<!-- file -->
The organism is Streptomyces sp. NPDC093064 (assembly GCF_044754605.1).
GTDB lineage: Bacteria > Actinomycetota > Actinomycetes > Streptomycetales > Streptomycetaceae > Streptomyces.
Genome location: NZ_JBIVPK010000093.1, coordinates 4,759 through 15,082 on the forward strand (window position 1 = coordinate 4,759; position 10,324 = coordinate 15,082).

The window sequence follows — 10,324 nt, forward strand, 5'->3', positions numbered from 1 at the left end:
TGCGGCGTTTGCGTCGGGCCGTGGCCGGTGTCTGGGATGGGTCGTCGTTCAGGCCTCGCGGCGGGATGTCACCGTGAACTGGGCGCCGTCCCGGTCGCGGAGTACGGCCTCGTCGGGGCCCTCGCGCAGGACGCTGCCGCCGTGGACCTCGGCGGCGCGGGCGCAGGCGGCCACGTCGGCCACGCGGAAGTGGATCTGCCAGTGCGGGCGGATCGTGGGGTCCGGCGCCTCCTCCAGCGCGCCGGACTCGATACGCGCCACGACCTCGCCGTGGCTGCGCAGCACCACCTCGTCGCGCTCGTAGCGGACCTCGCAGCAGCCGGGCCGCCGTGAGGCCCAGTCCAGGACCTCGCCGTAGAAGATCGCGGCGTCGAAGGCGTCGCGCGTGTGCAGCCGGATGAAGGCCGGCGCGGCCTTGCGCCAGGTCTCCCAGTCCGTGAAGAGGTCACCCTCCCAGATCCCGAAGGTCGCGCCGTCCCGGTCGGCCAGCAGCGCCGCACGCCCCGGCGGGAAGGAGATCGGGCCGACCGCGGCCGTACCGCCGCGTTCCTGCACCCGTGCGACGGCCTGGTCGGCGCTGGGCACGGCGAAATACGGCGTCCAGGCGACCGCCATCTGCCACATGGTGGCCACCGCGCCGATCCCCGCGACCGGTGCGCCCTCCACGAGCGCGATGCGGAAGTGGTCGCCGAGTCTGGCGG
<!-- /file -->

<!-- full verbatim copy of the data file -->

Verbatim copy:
The organism is Streptomyces sp. NPDC093064 (assembly GCF_044754605.1).
GTDB lineage: Bacteria > Actinomycetota > Actinomycetes > Streptomycetales > Streptomycetaceae > Streptomyces.
Genome location: NZ_JBIVPK010000093.1, coordinates 4,759 through 15,082 on the forward strand (window position 1 = coordinate 4,759; position 10,324 = coordinate 15,082).

The window sequence follows — 10,324 nt, forward strand, 5'->3', positions numbered from 1 at the left end:
TGCGGCGTTTGCGTCGGGCCGTGGCCGGTGTCTGGGATGGGTCGTCGTTCAGGCCTCGCGGCGGGATGTCACCGTGAACTGGGCGCCGTCCCGGTCGCGGAGTACGGCCTCGTCGGGGCCCTCGCGCAGGACGCTGCCGCCGTGGACCTCGGCGGCGCGGGCGCAGGCGGCCACGTCGGCCACGCGGAAGTGGATCTGCCAGTGCGGGCGGATCGTGGGGTCCGGCGCCTCCTCCAGCGCGCCGGACTCGATACGCGCCACGACCTCGCCGTGGCTGCGCAGCACCACCTCGTCGCGCTCGTAGCGGACCTCGCAGCAGCCGGGCCGCCGTGAGGCCCAGTCCAGGACCTCGCCGTAGAAGATCGCGGCGTCGAAGGCGTCGCGCGTGTGCAGCCGGATGAAGGCCGGCGCGGCCTTGCGCCAGGTCTCCCAGTCCGTGAAGAGGTCACCCTCCCAGATCCCGAAGGTCGCGCCGTCCCGGTCGGCCAGCAGCGCCGCACGCCCCGGCGGGAAGGAGATCGGGCCGACCGCGGCCGTACCGCCGCGTTCCTGCACCCGTGCGACGGCCTGGTCGGCGCTGGGCACGGCGAAATACGGCGTCCAGGCGACCGCCATCTGCCACATGGTGGCCACCGCGCCGATCCCCGCGACCGGTGCGCCCTCCACGAGCGCGATGCGGAAGTGGTCGCCGAGTCTGGCGG